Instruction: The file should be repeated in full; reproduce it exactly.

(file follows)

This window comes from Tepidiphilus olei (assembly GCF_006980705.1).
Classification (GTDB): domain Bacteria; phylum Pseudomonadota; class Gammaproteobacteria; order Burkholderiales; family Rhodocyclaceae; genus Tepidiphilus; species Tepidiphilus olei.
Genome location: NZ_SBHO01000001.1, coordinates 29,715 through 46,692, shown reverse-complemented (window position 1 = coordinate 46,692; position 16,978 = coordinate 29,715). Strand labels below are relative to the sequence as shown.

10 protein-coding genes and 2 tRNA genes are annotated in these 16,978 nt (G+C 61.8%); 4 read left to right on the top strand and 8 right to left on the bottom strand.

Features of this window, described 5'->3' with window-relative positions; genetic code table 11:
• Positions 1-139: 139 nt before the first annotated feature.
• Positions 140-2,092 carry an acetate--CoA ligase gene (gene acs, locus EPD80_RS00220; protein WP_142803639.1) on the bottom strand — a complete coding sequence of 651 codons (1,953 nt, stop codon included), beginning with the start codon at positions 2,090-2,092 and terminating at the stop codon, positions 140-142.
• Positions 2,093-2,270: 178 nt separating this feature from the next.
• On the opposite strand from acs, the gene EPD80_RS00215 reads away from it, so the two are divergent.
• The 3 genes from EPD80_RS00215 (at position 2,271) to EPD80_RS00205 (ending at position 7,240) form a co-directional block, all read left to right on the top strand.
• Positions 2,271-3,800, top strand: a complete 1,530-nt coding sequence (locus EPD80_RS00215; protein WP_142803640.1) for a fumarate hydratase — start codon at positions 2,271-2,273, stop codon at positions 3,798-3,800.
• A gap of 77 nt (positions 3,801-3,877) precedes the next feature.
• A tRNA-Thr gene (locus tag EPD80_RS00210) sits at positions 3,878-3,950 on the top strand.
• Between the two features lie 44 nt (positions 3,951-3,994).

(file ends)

This window comes from Tepidiphilus olei (assembly GCF_006980705.1).
Classification (GTDB): domain Bacteria; phylum Pseudomonadota; class Gammaproteobacteria; order Burkholderiales; family Rhodocyclaceae; genus Tepidiphilus; species Tepidiphilus olei.
Genome location: NZ_SBHO01000001.1, coordinates 29,715 through 46,692, shown reverse-complemented (window position 1 = coordinate 46,692; position 16,978 = coordinate 29,715). Strand labels below are relative to the sequence as shown.

10 protein-coding genes and 2 tRNA genes are annotated in these 16,978 nt (G+C 61.8%); 4 read left to right on the top strand and 8 right to left on the bottom strand.

Features of this window, described 5'->3' with window-relative positions; genetic code table 11:
• Positions 1-139: 139 nt before the first annotated feature.
• Positions 140-2,092 carry an acetate--CoA ligase gene (gene acs, locus EPD80_RS00220; protein WP_142803639.1) on the bottom strand — a complete coding sequence of 651 codons (1,953 nt, stop codon included), beginning with the start codon at positions 2,090-2,092 and terminating at the stop codon, positions 140-142.
• Positions 2,093-2,270: 178 nt separating this feature from the next.
• On the opposite strand from acs, the gene EPD80_RS00215 reads away from it, so the two are divergent.
• The 3 genes from EPD80_RS00215 (at position 2,271) to EPD80_RS00205 (ending at position 7,240) form a co-directional block, all read left to right on the top strand.
• Positions 2,271-3,800, top strand: a complete 1,530-nt coding sequence (locus EPD80_RS00215; protein WP_142803640.1) for a fumarate hydratase — start codon at positions 2,271-2,273, stop codon at positions 3,798-3,800.
• A gap of 77 nt (positions 3,801-3,877) precedes the next feature.
• A tRNA-Thr gene (locus tag EPD80_RS00210) sits at positions 3,878-3,950 on the top strand.
• Between the two features lie 44 nt (positions 3,951-3,994).